For a day, Congress gets its act together
So they can get something done, after all.
In the wake of the Supreme Court’s landmark decision on the constitutionality of the hotly contested health care bill, Congress put aside its differences for a day and passed a bill that includes two measures on which they had earlier deadlocked: transportation funding for the next two-plus years and an extension of a student loan subsidy.
The $127 billion transportation legislation and continued, $6.7 billion subsidy of student loans for another year — along with a flood insurance package — passed the House 373-52 and the Senate by a margin of 74-19. Republicans — mostly tea party no-compromisers — cast all the “no” votes. Nonetheless, it has been a while since one has witnessed pluralities that large, with both sides giving a little to be done with these issues in an election year and get out of town.
Specifically, the GOP backed off its insistence on construction of the Keystone pipeline over the White House’s objections in the transportation bill. Senate Democrats sliced $1.4 billion for land and water conservation. Both sides irritated constituencies — spending hawks on the right, environmentalists on the left — in doing so.
Rarely does a piece of legislation make everyone happy, but that’s how things get done in Washington and in life, where only the unwise allow the perfect to be the enemy of the good. This legislation was not ideal. Disparate issues were bundled under the same bill umbrella at the 11th hour, a practice this page would like to see end. The details were not posted for public review 72 hours in advance, though the bill’s excessive length — another grievance — made it unlikely many Americans would have read it anyway. There still is a long way to go before anyone can say we have good government in Washington, D.C.
Meanwhile, these are bandaids rather than true remedies or reforms, with big challenges down the road. The 18.4 cent-per-gallon gas tax tapped to fund much of the transportation bill is a dying revenue stream, and a replacement will have to be found for infrastructure investments; it’s not prudent to put those off. Student loans cannot be subsidized at this 3.4 percent interest rate forever; at some point our state and national politicians have to wrestle with the bigger issue, which is the soaring cost of college threatening to put higher education out of reach for many Americans.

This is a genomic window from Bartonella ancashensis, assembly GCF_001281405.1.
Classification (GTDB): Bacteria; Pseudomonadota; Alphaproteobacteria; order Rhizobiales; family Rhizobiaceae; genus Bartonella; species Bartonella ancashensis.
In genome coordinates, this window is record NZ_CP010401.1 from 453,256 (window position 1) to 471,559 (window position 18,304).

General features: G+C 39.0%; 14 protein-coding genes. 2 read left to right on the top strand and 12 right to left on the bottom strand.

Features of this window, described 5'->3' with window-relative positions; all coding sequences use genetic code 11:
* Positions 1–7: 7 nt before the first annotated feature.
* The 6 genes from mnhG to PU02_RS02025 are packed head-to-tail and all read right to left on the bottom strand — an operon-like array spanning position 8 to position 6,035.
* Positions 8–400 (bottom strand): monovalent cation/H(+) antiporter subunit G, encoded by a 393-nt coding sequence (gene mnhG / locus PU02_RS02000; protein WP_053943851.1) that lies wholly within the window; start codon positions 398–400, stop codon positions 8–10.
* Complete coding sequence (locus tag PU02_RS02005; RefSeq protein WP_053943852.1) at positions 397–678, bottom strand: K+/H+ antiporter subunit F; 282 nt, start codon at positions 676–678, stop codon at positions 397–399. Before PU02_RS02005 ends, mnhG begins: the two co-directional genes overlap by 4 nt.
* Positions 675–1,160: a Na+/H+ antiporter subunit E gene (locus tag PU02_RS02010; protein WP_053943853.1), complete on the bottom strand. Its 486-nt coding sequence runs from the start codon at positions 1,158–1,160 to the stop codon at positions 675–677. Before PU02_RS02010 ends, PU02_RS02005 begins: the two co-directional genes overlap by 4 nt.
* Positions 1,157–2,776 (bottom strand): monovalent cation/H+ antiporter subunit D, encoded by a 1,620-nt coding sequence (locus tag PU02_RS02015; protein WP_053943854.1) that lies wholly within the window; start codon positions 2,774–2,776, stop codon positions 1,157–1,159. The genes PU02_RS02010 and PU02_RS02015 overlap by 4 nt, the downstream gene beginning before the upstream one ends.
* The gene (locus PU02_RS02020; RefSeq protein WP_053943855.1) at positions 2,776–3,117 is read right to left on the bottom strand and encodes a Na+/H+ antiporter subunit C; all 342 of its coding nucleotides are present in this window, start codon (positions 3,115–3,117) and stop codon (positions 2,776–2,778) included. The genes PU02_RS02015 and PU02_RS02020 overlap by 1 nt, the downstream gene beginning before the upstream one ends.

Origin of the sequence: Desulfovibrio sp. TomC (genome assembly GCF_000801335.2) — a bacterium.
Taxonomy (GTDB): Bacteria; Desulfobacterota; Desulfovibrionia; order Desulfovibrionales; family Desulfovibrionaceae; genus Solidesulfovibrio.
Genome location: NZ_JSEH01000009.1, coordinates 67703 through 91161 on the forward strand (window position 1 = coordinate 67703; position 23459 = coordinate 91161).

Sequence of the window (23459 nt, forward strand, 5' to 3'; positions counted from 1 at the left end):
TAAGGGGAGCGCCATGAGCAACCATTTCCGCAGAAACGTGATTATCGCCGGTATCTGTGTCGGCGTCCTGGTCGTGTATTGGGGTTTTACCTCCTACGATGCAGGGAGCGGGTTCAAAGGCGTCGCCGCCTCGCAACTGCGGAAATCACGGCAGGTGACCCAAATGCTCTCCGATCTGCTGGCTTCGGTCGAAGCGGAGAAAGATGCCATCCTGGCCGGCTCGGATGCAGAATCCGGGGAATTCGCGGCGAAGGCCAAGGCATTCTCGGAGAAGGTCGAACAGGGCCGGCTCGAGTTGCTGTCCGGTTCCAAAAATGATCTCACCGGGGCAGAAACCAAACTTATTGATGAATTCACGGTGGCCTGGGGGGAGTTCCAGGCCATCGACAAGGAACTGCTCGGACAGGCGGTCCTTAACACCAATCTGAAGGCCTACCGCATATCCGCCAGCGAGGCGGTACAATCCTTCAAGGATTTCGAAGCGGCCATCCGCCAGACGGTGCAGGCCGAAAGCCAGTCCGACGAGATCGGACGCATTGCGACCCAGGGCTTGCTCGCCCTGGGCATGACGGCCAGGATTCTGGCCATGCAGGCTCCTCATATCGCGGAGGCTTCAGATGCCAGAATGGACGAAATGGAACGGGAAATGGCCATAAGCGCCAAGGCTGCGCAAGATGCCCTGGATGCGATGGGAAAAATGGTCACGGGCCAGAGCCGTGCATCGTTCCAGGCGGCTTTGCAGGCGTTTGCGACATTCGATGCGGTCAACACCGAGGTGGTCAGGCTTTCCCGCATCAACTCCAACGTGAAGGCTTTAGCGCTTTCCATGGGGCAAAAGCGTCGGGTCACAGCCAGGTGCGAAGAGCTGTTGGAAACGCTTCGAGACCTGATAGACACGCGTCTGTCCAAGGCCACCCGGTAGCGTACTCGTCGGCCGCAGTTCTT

That said, these measures were no-brainers for passage. The transportation bill means jobs — some 3 million created or retained — in a nation where unemployment still hovers around 9 percent. As to the student loan situation, who wants to get stuck with the anti-student, anti-education— anti-young voter — label in an election year?
It’s important to note as well that these measures appear to be paid for, aligned with revenue streams, though in the transportation bill’s case about $19 billion had to be reprioritized from Treasury.
This will be about it from the 112th Congress, with but 29 days remaining on the legislative calendar between now and the election. Not everything got taken care of — significant changes to some farm programs and an overhaul of the U.S. Postal Service are still sitting there — but it will have to do.
It does go to show that Republicans and Democrats can work together when they want to, when they’re up against a deadline — student loan rates would have doubled starting this week — or when they have something more pressing, like campaigning, vying for their time. It would be a service to the nation if Americans could see more of this kind of cooperative action coming out of Congress, before things reach a crisis stage.